Oasis of the Seas Cruise Review by dfa1: Labadee Extravaganza -- An EXTRAVAGANT Experience!!!
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Labadee Extravaganza -- An EXTRAVAGANT Experience!!!
Expectations were high, but I have to say that this ship doesn't disappoint. I really think this ship is a first class engineering marvel. It doesn't have the glass of the Radiance class or the intimacy of the smaller ships, but it surpasses any other cruise experience we have had. The ship is truly amazing, and worthy of the title "a destination in and of itself."
DW & I sailed on the 4 night Labadee Extravaganza, and our overall experience was excellent. Royal Caribbean has really made tremendous efforts to control overcrowding, and I think for the most part, they have been successful. I didn't feel any more crowded on this ship than any other we've been on. In fact, embarkation and debarkation were a breeze -- probably the best we've ever had. You basically check in with no lines because there are so many counters and then just walk on the ship.
Another effort to control over crowding was the pool areas. I wasn't sure that I was a fan of splitting up the More pool areas, but after being on board I think it was genius. Parents with kids can hang out around the H20 zone. The Sports Pool, Main Pool, and Beach pool all feel like their own area, and there are deck chairs literally everywhere. There were only about 5000 pax onboard, but I never felt crowded at the pool, and if you're just wanting to lay in the sun (or the shade) there are options everywhere. Furthermore, the Solarium was a pleasant surprise. As it was one of the last areas to be completed, I didn't know that much about it going in, but it is truly a beautiful area. The ship is just so wide that it allows for plenty of space inside. There is a nice stream of water running throughout the Solarium, and there are three extra hot tubs in the Solarium, not counting the large cantilevered ones that are just outside the Solarium entrance. This area also includes a Bistro (actually enclosed by glass and air conditioned), and a second level where the bar is. Loved the Solarium, and while it wasn't completely covered, it was a big improvement over the Voyager/Freedom class Solarium IMHO.
And while I'm on pools, the new towels are nice, and I actually think it was very convenient to "rent them out" with your seapass. There wasn't a line and they were happy to let you have more than one if you needed it. Of course, there is a $20 charge per towel if you don't return them, but we changed them out every time we went to the pool, and also when we went to Labadee.
Speaking of using the Sea Pass. There is a concerted effort to make better use of the Sea Pass. Along with it's traditional uses, it is also scanned at the Muster Drill, at each show you've reserved, and it can even be scanned in the photo gallery and you can see all your pics on a computer monitor. (In most cases, we presented the card to the photographer.) As an additional note on crowd control, RCCL is to be commended for separating your photos for you into an individual folio so that all you have to do is look in your binder to see all your pics. Another effort to control crowds.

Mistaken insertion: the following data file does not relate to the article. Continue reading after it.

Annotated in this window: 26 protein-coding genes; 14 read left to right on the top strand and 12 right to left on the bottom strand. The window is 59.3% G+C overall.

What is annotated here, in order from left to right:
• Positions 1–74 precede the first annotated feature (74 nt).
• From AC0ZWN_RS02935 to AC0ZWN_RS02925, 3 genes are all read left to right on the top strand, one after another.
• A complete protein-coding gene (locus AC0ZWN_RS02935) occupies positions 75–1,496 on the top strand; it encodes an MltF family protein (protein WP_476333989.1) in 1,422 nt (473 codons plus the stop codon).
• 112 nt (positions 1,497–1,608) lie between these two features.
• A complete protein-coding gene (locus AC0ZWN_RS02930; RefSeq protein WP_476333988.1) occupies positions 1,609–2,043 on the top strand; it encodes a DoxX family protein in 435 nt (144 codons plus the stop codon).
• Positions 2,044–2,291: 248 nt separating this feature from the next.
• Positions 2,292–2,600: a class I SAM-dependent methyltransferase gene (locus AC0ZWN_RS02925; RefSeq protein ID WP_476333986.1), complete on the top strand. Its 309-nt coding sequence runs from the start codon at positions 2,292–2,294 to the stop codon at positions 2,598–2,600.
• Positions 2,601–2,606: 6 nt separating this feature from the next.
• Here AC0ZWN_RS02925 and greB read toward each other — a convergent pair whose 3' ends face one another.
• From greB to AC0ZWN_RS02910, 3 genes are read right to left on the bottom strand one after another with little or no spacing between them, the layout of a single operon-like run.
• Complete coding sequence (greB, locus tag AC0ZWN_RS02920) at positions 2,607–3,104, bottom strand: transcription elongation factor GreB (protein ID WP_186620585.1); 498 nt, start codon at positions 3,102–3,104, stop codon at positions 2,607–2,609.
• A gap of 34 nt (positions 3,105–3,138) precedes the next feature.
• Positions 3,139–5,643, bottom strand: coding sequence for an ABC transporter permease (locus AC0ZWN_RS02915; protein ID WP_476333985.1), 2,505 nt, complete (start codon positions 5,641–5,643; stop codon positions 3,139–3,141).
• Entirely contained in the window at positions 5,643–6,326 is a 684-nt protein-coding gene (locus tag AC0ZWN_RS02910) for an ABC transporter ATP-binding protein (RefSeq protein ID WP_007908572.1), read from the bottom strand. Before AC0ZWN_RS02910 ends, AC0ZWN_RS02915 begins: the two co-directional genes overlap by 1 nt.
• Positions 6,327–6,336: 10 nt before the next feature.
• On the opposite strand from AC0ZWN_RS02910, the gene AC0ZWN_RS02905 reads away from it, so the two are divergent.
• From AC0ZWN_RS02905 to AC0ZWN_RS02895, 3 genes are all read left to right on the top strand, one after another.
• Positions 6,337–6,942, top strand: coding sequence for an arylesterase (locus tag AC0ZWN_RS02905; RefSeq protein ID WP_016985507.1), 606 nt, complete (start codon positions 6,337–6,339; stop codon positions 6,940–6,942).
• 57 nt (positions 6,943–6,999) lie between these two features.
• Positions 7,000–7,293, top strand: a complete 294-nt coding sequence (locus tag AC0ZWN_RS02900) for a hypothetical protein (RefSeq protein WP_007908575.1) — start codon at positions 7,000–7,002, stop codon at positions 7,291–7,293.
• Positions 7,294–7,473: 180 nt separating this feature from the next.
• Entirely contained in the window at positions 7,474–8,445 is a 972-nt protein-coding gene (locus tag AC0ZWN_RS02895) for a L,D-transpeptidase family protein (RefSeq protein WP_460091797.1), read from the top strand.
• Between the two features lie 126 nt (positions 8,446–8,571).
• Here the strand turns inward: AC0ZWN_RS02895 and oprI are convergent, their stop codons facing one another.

The Muster Drill is fantastic. Instead of having a heat stroke standing beneath the life boats on the promenade deck, we sat comfortably in the theater and watched a safety video with all the same info you've heard in the past. A MAJOR IMPROVEMENT, and a big plus as far as I'm concerned.
The ship is just fantastic. It exceeded our expectations in so many ways. Central Park was lovely, and a perfect spot to sit and have a drink in the evenings while listening to a violinist or guitarist. Boardwalk is a neat area with a lot to offer. The carousel is fun, and the aquatheater is brilliant. Not quite as big as I had imagined, but certainly large enough to hold the number of guests expected at each show. The Royal promenade is a gem, and while it is not quite the "heart of the ship" as on Freedom/Voyager class, it is still probably the most active area on board. There are just so many other similar spots that again, it keeps crowds down.
Another effort the cruise line has made to keep crowds down is the reserving of shows. Now the system is not perfect yet, but overall it was a success. We booked online before sailing, but once onboard we saw other things we wanted to do which conflicted with the shows we had booked, so we went to switch a couple of dates. Be advised that as early as the morning of the first full day, all shows for the aquatheater were sold out and so we had to keep what we had. Also, we did not see the "full" show due to the lack of practice during the Atlantic crossing, but what we did see was impressive and the light show was very enjoyable as well.
The ice skating show in Studio B was fabulous, and at least as good as the others we've seen on board, if not a little better. In one portion of the show, there is an amazing sand artist who will dazzle you with her abilities. I won't spoil the treat of getting to see her, but it really is a highlight of the show. The performance was top notch and very impressive. Not just a couple of jumps and a lot of skating around, mind you. There were some pretty challenging feats, and I personally thought it was the best show all week.